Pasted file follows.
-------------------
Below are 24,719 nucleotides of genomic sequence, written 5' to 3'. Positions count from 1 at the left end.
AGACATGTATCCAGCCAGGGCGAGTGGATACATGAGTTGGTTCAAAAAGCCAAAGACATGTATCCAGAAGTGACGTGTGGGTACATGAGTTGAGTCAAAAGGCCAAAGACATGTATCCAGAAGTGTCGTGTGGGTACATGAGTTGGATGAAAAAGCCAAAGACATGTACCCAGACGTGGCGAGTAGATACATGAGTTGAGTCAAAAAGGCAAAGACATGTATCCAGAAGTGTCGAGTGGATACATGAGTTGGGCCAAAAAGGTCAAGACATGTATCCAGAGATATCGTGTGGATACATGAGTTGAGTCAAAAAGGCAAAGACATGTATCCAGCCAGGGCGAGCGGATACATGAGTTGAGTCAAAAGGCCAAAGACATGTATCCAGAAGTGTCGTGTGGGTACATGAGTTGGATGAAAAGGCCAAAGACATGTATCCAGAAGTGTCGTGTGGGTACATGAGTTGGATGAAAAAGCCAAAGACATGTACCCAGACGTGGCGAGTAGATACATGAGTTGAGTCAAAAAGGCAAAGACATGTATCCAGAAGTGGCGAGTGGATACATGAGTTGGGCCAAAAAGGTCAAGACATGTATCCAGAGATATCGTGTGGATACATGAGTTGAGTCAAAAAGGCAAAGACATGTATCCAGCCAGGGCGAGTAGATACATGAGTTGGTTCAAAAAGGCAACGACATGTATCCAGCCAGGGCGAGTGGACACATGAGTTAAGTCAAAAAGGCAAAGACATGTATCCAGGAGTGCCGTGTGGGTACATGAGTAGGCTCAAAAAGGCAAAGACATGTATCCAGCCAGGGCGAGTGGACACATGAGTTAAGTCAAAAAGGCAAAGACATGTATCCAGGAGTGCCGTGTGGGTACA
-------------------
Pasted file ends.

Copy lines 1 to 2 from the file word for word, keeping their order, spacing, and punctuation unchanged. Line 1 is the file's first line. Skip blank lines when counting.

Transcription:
Below are 24,719 nucleotides of genomic sequence, written 5' to 3'. Positions count from 1 at the left end.
AGACATGTATCCAGCCAGGGCGAGTGGATACATGAGTTGGTTCAAAAAGCCAAAGACATGTATCCAGAAGTGACGTGTGGGTACATGAGTTGAGTCAAAAGGCCAAAGACATGTATCCAGAAGTGTCGTGTGGGTACATGAGTTGGATGAAAAAGCCAAAGACATGTACCCAGACGTGGCGAGTAGATACATGAGTTGAGTCAAAAAGGCAAAGACATGTATCCAGAAGTGTCGAGTGGATACATGAGTTGGGCCAAAAAGGTCAAGACATGTATCCAGAGATATCGTGTGGATACATGAGTTGAGTCAAAAAGGCAAAGACATGTATCCAGCCAGGGCGAGCGGATACATGAGTTGAGTCAAAAGGCCAAAGACATGTATCCAGAAGTGTCGTGTGGGTACATGAGTTGGATGAAAAGGCCAAAGACATGTATCCAGAAGTGTCGTGTGGGTACATGAGTTGGATGAAAAAGCCAAAGACATGTACCCAGACGTGGCGAGTAGATACATGAGTTGAGTCAAAAAGGCAAAGACATGTATCCAGAAGTGGCGAGTGGATACATGAGTTGGGCCAAAAAGGTCAAGACATGTATCCAGAGATATCGTGTGGATACATGAGTTGAGTCAAAAAGGCAAAGACATGTATCCAGCCAGGGCGAGTAGATACATGAGTTGGTTCAAAAAGGCAACGACATGTATCCAGCCAGGGCGAGTGGACACATGAGTTAAGTCAAAAAGGCAAAGACATGTATCCAGGAGTGCCGTGTGGGTACATGAGTAGGCTCAAAAAGGCAAAGACATGTATCCAGCCAGGGCGAGTGGACACATGAGTTAAGTCAAAAAGGCAAAGACATGTATCCAGGAGTGCCGTGTGGGTACA